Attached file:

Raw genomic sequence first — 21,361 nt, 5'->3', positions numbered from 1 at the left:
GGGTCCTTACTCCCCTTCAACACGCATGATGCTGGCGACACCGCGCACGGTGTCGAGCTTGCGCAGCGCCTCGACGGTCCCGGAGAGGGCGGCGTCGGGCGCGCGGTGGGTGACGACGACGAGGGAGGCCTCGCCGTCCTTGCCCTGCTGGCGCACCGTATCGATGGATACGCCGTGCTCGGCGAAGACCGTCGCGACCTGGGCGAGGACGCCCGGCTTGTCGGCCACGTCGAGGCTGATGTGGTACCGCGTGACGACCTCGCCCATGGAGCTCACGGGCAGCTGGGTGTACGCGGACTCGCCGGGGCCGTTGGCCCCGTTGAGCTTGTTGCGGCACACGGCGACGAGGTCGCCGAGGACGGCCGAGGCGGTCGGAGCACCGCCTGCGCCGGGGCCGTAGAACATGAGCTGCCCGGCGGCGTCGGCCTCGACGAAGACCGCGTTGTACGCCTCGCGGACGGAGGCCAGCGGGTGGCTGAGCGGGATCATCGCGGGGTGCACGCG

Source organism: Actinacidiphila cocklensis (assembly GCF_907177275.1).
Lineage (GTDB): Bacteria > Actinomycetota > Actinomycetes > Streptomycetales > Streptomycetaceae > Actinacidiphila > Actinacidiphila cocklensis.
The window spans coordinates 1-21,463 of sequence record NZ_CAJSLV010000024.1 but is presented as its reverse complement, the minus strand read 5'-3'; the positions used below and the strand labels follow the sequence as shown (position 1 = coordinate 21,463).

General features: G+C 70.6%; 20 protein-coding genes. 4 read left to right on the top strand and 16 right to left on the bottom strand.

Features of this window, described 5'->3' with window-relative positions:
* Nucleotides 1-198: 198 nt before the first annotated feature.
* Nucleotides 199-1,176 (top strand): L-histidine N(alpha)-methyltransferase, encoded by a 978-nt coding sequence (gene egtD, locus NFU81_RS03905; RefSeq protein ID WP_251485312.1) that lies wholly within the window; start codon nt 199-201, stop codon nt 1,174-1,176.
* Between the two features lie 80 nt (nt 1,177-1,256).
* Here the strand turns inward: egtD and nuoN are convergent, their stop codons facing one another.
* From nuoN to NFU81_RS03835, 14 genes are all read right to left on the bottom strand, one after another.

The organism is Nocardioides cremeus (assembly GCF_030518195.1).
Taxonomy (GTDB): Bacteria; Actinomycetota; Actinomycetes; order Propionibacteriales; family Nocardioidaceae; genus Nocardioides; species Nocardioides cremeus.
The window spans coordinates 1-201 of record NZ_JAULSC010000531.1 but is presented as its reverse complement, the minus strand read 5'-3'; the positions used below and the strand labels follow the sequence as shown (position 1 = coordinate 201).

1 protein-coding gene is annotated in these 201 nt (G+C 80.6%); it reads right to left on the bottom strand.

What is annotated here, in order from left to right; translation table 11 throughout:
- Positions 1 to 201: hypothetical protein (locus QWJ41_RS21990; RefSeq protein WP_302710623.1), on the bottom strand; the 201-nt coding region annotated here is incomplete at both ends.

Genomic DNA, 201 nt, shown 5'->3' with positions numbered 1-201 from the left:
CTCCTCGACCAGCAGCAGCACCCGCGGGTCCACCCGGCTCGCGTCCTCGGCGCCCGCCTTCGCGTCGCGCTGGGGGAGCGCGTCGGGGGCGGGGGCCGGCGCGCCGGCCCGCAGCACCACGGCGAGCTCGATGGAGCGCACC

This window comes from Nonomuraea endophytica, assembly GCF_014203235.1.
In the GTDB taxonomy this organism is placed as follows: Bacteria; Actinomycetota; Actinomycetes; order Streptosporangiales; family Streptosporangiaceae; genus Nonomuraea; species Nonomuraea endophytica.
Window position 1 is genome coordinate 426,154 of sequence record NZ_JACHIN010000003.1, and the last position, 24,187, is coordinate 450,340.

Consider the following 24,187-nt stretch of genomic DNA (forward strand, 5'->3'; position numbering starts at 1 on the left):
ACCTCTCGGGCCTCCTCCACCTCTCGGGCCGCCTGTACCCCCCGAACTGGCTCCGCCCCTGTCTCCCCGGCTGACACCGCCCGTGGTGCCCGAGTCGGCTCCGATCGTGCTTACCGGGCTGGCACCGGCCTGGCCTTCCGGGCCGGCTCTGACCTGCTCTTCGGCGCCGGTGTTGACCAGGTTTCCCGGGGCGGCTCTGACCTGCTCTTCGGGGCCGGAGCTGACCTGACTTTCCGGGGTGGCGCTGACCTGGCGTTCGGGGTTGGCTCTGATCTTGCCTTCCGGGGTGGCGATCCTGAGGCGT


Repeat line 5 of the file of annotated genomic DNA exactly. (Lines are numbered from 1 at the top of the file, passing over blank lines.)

The window spans coordinates 1-21,463 of sequence record NZ_CAJSLV010000024.1 but is presented as its reverse complement, the minus strand read 5'-3'; the positions used below and the strand labels follow the sequence as shown (position 1 = coordinate 21,463).